I spotted this caterpillar on the milkweed leaf this afternoon. I verified that it is indeed a Monarch.  The pictures  below show it’s parent laying the eggs a few weeks ago. Now I just hope it makes its way through the chrysalis stage without getting consumed by a predator.

  

Recycling brings a sigh of relief

A some of you may know, April 22 is Earth Day, and many communities  plan events for environmental awareness. In my town, today was a big recycling project. People brought electronics, scrap metal, clothing, textiles, housewares,  books and paper documents to the park where their items would then be sorted and taken to a recycling facility.

This year, in addition to several years worth of old bills and stacks of paper we no longer needed to save, I was able to finally let go of something that brought a great sigh of relief…

A week ago, my youngest made his decision on where he is going to college this fall! It seems like this process of searching colleges, visiting campuses, writing applications and the waiting…. oh the agonizing waiting for responses… has been going on forever. In actuality, it started just 6 years ago- which kind of is forever in a parent’s mind. My eldest spent hours reading about schools and sending away for brochures. She also worked hard at her preparation for college and took SATs and ACTs multiple times. There was a stack of practice test books on the shelf — more than a foot wide. Then there were the AP exam books- World History, Biology, Calculus- and the SAT II Subject practice tests- Math II and English. Again, all of these added up to at least another foot of space on the shelf.     IMG_3179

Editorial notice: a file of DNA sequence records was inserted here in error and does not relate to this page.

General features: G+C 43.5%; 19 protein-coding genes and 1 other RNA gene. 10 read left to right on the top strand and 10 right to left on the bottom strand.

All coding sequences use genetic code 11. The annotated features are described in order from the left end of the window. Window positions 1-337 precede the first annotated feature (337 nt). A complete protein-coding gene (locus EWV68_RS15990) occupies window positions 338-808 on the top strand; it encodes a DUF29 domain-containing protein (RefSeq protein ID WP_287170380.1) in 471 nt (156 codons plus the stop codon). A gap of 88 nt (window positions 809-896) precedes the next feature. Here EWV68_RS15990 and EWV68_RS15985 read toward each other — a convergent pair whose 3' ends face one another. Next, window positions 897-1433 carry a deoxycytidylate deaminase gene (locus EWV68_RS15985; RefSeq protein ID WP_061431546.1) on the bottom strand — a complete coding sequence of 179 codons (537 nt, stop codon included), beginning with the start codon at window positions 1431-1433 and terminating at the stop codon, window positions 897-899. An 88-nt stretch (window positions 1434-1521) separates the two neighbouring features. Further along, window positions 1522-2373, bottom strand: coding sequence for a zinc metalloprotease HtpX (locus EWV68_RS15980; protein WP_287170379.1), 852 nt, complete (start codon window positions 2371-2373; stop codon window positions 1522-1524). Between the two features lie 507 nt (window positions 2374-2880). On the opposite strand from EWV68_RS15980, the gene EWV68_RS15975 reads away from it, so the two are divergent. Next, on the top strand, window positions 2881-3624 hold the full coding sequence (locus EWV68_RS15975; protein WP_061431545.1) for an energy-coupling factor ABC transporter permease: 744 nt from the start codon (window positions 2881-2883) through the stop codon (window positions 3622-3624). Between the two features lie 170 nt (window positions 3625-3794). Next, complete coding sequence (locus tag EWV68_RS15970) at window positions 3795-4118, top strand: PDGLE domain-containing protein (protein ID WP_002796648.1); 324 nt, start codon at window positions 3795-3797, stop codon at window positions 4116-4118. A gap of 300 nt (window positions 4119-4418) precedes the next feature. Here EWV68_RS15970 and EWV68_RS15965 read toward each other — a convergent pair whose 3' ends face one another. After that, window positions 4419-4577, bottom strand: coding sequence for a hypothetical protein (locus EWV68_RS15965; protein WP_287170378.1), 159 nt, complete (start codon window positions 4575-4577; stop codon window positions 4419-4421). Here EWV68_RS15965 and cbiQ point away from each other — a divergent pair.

Lastly, there were the books ranking colleges, advising how to write a college essay and hundreds of pamphlets, brochures and other promotional material that both of my children had accumulated either in the mail or during campus visits. I probably should have taken a photo of the massive amount of paper these items took up, but, truthfully, I was so eager and ready to get rid of it. I never considered I would want to see it again. These collective items only symbolized the ongoing process of getting ready for college and the enormous amounts of stress that were heaped upon all members of the family.

Anyway, my husband and I loaded up our car and drove to the park this afternoon. The man who directed us to the paper recycling location was a friend. When I told him what we were bringing, he agreed that we must be very relieved to have this process -of prepping our kids for college and actually getting them both into a school of their choice- behind us.

As I carried the huge armload of practice test books to the table, a volunteer followed me with the heavy bag of brochures. I placed the pile on the table for the other students to deal with and watched as the one carrying the bag dumped its contents into the giant recycling dumpster. I breathed a sigh of relief as I walked back to my car. I looked at my husband and smiled, “Isn’t it great to have this behind us!” He smiled as we drove away. “Happy Earth Day!”